Teeth Hurt in the Cold? It is Not Normal

6 Things You Need To Know About Oral Lichen Planus

Oral lichen planus is an autoimmune disease that makes your immune system attack the soft tissues inside your mouth, leaving them swollen and irritated. It usually affects the insides of your cheeks, your tongue, or your gums, but it can also affect other areas like the roof of your mouth. Here's what you need to know about this potentially serious oral health problem. 

What causes it?

Researchers still aren't sure what makes your immune system turn against the tissues inside your mouth. They have a few theories as to what makes your white blood cells attack your own healthy cells instead of bacteria. Some diseases like Hepatitis C seem to trigger this reaction. Allergens that come in contact with your mouth, like foods, have also been implicated. Even seemingly harmless medications like ibuprofen may be involved in causing this condition.

Who gets oral lichen planus?

Oral lichen planus can affect anyone, but it's more common in older people. Studies have shown that the average woman with oral lichen planus is 61, and the average man with the condition is 58. It's also much more common in women than in men: about 75% of people with oral lichen planus are women.

Is it a common condition?

Oral lichen planus is fairly rare. One study found that it affects about 1.27% of the general population. The same study also broke down the prevalence rate along gender lines, reporting that 0.96% of men and 1.57% of women suffer from it.

How do you know you have oral lichen planus?

This condition causes many visible symptoms inside your mouth. You may see lots of small white dots on the surface of your tongue or other tissues. These dots tend to form a lace-like pattern. In addition, some areas may be red or swollen, and if your gums are affected, they may peel. Some people also get painful sores inside their mouths; these sores may be mistaken for other conditions such as canker sores.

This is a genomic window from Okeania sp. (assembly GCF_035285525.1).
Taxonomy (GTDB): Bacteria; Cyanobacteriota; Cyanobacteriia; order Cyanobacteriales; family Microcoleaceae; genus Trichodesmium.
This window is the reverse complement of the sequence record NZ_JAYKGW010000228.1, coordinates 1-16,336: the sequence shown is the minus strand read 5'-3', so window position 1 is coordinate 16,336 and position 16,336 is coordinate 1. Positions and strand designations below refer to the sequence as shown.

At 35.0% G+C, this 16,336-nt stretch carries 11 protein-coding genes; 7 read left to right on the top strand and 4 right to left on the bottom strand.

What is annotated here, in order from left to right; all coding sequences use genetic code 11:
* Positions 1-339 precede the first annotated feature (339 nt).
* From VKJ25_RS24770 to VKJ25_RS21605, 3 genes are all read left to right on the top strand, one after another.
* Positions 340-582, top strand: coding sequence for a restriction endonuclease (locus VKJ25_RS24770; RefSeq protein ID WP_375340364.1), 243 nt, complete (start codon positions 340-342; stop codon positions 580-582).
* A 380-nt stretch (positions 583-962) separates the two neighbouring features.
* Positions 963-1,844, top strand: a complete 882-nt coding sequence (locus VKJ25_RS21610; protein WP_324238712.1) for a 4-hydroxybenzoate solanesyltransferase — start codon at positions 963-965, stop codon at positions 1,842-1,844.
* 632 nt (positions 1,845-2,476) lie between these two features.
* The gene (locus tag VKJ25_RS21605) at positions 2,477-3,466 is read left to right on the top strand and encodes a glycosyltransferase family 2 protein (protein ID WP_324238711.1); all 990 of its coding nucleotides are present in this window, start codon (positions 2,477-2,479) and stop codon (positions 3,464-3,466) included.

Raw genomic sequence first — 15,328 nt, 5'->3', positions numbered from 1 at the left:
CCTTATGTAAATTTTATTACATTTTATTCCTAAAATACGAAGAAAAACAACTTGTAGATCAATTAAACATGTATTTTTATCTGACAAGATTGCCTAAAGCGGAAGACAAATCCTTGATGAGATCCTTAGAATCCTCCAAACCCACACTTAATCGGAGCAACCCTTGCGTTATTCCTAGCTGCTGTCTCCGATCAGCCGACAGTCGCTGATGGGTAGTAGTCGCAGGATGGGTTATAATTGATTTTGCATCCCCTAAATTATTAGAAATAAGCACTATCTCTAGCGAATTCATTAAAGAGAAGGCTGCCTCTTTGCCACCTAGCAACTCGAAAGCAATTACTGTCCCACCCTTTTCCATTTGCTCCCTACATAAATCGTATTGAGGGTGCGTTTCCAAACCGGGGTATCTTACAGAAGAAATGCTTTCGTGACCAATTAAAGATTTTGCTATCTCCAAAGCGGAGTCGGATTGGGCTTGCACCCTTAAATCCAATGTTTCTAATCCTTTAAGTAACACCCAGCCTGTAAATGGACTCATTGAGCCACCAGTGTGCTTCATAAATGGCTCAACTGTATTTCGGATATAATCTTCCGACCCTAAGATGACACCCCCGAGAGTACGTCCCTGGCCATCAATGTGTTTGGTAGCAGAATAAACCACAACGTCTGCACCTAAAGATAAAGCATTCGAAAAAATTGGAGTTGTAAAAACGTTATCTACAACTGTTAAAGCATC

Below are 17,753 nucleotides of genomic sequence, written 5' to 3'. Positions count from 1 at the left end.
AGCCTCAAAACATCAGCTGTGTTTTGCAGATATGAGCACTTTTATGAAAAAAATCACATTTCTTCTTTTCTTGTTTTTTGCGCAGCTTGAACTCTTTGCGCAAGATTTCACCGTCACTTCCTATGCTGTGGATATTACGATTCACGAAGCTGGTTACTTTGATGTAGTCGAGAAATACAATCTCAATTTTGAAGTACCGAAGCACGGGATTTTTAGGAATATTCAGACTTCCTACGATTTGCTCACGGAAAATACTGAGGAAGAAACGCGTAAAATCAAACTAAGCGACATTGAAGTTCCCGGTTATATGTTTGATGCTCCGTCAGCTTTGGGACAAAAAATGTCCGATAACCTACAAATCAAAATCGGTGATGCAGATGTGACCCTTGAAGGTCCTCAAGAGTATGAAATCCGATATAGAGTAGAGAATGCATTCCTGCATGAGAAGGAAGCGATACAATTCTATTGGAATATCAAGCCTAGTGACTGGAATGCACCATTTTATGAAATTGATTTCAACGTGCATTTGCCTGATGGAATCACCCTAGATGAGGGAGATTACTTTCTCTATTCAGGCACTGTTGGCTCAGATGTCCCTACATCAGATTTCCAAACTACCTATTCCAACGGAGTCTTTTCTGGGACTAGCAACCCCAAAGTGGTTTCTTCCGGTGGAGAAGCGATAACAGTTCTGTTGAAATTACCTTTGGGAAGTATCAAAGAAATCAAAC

How serious is this condition?

On its own, oral lichen planus is usually not serious, though it is chronic and can be painful. The real risk with oral lichen planus is its tendency to become malignant. People with oral lichen planus have an increased risk of getting oral cancer, particularly squamous cell carcinoma. For this reason, it's very important that patients with oral lichen planus see their dentist regularly for oral cancer screening.

Can it be treated?

Oral lichen planus can't be cured, but dentists can offer many treatments that will ease your symptoms. The main treatment is corticosteroids. These medications work by both reducing the swelling in the area and reducing the immune response. Corticosteroids are given in many forms, including gels, mouthwashes, and injections.

Immunosuppressants can also be helpful. These medications work by reducing your immune system's strength, which gives your damaged tissues a chance to heal. The problem with immunosuppressant drugs is that they don't just stop the immune response in your mouth; they stop it in your whole body, which leaves you more susceptible to illness.

If these medications don't work, dentists still have more options.  Oral lichen planus can be managed with photochemotherapy, which uses long wave ultraviolet light, or even with laser treatment. These treatments are usually just a last resort but are effective when they're needed.

Oral lichen planus is a painful, chronic condition that affects the inside of your mouth. If you think you have it, you need to see a dentistry clinic in your area right away for treatment. It can't be cured, but there are many treatments that can ease your discomfort and make your mouth heal faster.